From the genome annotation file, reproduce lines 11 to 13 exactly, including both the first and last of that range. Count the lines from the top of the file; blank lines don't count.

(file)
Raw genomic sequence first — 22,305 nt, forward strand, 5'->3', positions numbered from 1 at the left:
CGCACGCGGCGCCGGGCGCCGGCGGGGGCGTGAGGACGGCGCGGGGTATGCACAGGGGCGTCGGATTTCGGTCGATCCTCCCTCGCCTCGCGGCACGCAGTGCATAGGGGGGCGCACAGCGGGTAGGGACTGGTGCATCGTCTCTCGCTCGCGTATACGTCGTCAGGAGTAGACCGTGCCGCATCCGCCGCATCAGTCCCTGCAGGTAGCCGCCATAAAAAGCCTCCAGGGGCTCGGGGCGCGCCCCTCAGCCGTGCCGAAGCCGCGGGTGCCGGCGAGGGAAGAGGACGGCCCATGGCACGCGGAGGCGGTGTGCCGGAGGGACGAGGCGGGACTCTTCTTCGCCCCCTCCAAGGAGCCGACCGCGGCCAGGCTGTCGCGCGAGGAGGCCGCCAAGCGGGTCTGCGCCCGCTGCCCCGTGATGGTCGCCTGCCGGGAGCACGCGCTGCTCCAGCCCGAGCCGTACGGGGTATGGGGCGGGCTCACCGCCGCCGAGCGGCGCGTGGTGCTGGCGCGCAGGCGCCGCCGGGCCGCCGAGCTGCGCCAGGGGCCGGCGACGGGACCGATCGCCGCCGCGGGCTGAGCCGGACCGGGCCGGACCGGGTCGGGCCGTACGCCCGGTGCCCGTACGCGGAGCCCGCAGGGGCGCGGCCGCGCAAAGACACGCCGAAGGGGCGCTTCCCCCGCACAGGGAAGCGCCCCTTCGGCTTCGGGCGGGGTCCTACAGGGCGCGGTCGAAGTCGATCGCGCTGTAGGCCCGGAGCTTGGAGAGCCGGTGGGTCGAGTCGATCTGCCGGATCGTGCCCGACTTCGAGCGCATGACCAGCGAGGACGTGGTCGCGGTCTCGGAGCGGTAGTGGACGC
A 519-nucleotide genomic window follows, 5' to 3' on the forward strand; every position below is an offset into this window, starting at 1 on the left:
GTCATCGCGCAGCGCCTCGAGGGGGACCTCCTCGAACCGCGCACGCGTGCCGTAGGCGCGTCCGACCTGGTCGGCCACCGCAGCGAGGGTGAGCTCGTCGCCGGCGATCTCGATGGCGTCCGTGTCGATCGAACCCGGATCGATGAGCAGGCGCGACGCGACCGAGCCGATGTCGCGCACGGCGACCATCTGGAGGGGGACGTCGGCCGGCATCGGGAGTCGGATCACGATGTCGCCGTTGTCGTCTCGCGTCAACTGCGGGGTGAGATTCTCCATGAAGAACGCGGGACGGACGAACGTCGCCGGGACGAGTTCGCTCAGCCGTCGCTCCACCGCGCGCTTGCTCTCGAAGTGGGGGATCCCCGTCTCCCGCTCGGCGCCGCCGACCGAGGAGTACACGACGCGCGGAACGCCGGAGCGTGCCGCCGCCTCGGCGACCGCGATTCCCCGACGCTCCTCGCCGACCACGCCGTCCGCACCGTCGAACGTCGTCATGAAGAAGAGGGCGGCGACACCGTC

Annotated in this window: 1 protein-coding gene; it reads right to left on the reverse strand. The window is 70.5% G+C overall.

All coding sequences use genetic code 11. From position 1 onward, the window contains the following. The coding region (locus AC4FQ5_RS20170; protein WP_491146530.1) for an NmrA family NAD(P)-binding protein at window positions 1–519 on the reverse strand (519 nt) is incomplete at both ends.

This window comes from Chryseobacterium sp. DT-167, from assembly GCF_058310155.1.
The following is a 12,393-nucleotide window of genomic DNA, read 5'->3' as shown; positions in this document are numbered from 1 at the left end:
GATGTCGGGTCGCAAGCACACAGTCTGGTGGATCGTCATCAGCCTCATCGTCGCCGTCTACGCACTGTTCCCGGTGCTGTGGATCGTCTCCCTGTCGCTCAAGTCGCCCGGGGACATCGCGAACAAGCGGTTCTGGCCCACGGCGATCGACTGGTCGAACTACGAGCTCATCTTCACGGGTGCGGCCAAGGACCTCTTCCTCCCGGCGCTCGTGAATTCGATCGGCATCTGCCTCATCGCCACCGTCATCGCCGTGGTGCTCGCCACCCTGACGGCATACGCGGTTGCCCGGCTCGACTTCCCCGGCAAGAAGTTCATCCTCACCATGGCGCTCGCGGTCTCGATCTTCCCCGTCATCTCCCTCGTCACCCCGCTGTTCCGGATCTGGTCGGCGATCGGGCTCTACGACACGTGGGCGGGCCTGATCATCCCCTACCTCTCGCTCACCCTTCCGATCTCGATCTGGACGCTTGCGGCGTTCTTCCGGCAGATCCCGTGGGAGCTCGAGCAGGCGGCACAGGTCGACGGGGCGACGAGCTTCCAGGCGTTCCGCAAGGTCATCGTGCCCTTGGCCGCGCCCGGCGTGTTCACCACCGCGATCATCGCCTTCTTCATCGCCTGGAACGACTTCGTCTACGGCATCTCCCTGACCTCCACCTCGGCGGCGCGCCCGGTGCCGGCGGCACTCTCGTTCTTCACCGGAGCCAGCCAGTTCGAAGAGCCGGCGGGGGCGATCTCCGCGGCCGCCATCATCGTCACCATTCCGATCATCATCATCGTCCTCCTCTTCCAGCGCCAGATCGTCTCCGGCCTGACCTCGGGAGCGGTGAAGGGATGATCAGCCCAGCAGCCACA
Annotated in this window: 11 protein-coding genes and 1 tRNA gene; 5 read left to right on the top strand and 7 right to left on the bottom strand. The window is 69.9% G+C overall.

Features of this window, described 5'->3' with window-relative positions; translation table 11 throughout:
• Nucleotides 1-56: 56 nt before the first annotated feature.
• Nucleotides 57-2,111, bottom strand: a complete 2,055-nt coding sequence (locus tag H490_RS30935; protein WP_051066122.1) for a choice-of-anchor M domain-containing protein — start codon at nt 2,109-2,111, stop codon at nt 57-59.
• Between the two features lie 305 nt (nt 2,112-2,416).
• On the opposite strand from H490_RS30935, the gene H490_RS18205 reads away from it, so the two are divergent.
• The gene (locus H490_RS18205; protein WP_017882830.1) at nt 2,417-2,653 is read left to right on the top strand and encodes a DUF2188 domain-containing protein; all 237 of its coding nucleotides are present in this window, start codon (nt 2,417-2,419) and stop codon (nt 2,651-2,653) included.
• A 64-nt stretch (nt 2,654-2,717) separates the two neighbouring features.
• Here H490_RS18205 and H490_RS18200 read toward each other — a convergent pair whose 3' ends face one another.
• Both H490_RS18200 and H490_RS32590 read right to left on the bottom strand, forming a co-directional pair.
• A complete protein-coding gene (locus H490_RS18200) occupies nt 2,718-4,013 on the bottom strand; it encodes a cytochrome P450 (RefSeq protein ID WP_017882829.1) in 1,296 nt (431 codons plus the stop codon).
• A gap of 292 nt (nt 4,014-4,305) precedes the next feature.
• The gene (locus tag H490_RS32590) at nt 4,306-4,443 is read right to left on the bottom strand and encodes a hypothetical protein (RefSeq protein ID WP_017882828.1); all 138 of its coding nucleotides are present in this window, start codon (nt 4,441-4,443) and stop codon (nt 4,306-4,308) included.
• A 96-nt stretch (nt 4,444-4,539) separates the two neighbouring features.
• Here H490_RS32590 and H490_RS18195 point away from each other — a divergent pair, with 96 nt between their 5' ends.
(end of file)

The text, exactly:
Features of this window, described 5'->3' with window-relative positions; translation table 11 throughout:
• Nucleotides 1-56: 56 nt before the first annotated feature.
• Nucleotides 57-2,111, bottom strand: a complete 2,055-nt coding sequence (locus tag H490_RS30935; protein WP_051066122.1) for a choice-of-anchor M domain-containing protein — start codon at nt 2,109-2,111, stop codon at nt 57-59.